Background: While pre-exposure prophylaxis (PrEP) is a promising strategy for HIV prevention, some high-risk persons have limited access to care, particularly Black and Latino men who have sex with men (MSM). Disparities also exist by region: the Southern US accounts for over half of new HIV diagnoses but only a third of PrEP prescriptions. We evaluated a novel PrEP program based on a collaboration between a local department of public health (DPH) and a federally qualified health center (FQHC) providing care to underserved racial/ethnic minorities in Durham, North Carolina.
Methods: In May 2015, the Durham County DPH and Lincoln Community Health Center, an FQHC, developed a program to offer PrEP services using existing resources. The model included initial no-cost screening for sexually transmitted infections (STIs), hepatitis B/C, and HIV at the DPH STI clinic, followed by referral to the FQHC for PrEP services. We profiled the PrEP continuum for patients starting at program initiation until March 2018. For PrEP initiators and non-initiators, comparisons were made using Wilcoxon rank-sum test for continuous variables, and Chi-square or FisherÕs exact tests as indicated for categorical variables.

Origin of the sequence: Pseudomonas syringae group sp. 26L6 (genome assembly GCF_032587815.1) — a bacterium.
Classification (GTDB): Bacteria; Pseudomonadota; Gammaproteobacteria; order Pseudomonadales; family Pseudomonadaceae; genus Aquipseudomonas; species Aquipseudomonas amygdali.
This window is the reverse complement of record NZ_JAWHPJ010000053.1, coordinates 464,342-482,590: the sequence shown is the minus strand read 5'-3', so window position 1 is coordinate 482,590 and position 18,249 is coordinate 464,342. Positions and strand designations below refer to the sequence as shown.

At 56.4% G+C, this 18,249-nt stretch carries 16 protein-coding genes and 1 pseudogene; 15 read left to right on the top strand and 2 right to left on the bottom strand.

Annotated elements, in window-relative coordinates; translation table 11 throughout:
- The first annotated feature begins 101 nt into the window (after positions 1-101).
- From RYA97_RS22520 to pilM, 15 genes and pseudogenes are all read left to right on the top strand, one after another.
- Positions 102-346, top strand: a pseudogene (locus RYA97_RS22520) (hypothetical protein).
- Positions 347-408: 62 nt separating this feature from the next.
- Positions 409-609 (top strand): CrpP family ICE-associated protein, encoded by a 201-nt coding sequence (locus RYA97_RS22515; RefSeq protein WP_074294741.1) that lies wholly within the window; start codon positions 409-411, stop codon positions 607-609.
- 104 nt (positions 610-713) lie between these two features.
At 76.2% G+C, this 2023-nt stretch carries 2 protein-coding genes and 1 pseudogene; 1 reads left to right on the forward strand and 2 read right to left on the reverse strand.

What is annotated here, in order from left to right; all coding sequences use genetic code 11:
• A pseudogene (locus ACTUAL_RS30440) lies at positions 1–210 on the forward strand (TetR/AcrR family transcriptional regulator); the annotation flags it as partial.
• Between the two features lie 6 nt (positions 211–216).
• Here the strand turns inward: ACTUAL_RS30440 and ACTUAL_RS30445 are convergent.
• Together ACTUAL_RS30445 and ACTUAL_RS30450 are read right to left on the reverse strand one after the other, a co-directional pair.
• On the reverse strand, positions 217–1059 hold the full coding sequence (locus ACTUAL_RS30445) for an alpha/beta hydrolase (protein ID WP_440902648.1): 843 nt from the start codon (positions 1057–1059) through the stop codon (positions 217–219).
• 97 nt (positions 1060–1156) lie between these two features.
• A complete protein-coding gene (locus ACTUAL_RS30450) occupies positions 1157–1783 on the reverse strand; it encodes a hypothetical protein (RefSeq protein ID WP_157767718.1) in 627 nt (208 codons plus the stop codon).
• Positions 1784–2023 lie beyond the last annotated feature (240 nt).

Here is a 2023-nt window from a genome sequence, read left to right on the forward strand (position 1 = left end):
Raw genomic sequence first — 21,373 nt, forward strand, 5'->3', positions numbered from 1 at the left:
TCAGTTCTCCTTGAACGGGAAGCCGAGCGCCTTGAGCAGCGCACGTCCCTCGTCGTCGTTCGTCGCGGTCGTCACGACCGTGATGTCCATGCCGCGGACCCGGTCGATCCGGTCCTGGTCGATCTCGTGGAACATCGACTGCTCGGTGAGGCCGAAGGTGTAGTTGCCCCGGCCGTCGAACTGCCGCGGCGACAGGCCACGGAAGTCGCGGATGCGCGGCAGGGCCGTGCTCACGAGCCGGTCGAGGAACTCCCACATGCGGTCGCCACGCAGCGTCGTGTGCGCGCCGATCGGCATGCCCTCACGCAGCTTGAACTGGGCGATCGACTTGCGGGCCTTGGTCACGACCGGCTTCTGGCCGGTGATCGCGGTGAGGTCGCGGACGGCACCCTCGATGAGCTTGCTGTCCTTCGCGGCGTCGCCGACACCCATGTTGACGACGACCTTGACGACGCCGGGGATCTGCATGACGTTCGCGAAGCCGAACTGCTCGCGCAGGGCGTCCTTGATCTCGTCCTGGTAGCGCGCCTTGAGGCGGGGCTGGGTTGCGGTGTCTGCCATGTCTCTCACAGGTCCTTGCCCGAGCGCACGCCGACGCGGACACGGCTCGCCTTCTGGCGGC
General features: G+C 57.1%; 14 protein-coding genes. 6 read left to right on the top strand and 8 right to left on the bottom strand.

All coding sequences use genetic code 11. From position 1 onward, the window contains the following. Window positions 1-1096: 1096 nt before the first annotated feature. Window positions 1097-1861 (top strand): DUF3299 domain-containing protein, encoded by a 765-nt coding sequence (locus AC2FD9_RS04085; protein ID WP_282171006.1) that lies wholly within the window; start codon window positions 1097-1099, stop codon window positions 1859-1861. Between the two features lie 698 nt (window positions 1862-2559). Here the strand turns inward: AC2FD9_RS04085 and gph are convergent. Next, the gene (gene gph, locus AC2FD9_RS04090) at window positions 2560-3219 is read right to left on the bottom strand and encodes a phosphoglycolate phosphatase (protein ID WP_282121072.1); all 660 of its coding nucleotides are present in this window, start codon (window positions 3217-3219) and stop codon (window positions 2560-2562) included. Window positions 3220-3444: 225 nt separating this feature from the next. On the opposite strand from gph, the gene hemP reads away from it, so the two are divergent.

Results: Of 196 unique patients evaluated in the STI clinic and referred to the FQHC, 117 (60%) persons attended their initial PrEP appointments. Among these, 84 (43%) filled a PrEP prescription, 69 (35%) persisted in care for at least three months, and 58 (30%) reported >90% adherence at follow-up (see Figure). Among those presenting for initial appointments (n=117), more than half were Black (n=62, 53%) and 21 (18%) were Latino. Most were MSM (n=95, 81%) and 9 were transgender. Almost half (n=55, 47%) were uninsured. We found statistically significant differences between PrEP initiators versus non-initiators based on race/ethnicity (p=0.02), insurance status (p=0.05), and history of sex work (p=0.05).
Conclusion: A collaborative model of PrEP care between a DPH and an FQHC in the Southern US was able to reach predominantly Black and Latino MSM at high-risk for HIV. Although this program is sustainable, efforts to improve steps along the PrEP care continuum are still needed in this population.
D. Taylor, None
B. Goldstein, None
B. Johnston, None
A. Sena, Gilead: Grant Investigator , Research grant .